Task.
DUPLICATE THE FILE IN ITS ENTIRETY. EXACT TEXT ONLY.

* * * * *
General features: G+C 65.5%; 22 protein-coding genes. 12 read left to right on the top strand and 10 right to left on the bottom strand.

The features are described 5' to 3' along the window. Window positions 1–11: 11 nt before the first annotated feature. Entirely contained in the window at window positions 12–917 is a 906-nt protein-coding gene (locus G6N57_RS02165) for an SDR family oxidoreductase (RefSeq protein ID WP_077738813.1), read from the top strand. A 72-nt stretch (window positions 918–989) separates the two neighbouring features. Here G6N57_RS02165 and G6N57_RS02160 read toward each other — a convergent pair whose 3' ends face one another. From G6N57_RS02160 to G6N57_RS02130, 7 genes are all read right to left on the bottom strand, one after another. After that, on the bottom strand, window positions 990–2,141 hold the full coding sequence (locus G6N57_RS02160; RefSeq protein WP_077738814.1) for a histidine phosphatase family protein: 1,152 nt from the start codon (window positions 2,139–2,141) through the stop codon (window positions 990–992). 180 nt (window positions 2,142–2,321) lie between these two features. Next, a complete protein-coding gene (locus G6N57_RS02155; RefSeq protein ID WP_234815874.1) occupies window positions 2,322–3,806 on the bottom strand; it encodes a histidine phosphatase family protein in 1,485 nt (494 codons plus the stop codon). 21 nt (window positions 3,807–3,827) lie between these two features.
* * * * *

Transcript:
General features: G+C 65.5%; 22 protein-coding genes. 12 read left to right on the top strand and 10 right to left on the bottom strand.

The features are described 5' to 3' along the window. Window positions 1–11: 11 nt before the first annotated feature. Entirely contained in the window at window positions 12–917 is a 906-nt protein-coding gene (locus G6N57_RS02165) for an SDR family oxidoreductase (RefSeq protein ID WP_077738813.1), read from the top strand. A 72-nt stretch (window positions 918–989) separates the two neighbouring features. Here G6N57_RS02165 and G6N57_RS02160 read toward each other — a convergent pair whose 3' ends face one another. From G6N57_RS02160 to G6N57_RS02130, 7 genes are all read right to left on the bottom strand, one after another. After that, on the bottom strand, window positions 990–2,141 hold the full coding sequence (locus G6N57_RS02160; RefSeq protein WP_077738814.1) for a histidine phosphatase family protein: 1,152 nt from the start codon (window positions 2,139–2,141) through the stop codon (window positions 990–992). 180 nt (window positions 2,142–2,321) lie between these two features. Next, a complete protein-coding gene (locus G6N57_RS02155; RefSeq protein ID WP_234815874.1) occupies window positions 2,322–3,806 on the bottom strand; it encodes a histidine phosphatase family protein in 1,485 nt (494 codons plus the stop codon). 21 nt (window positions 3,807–3,827) lie between these two features.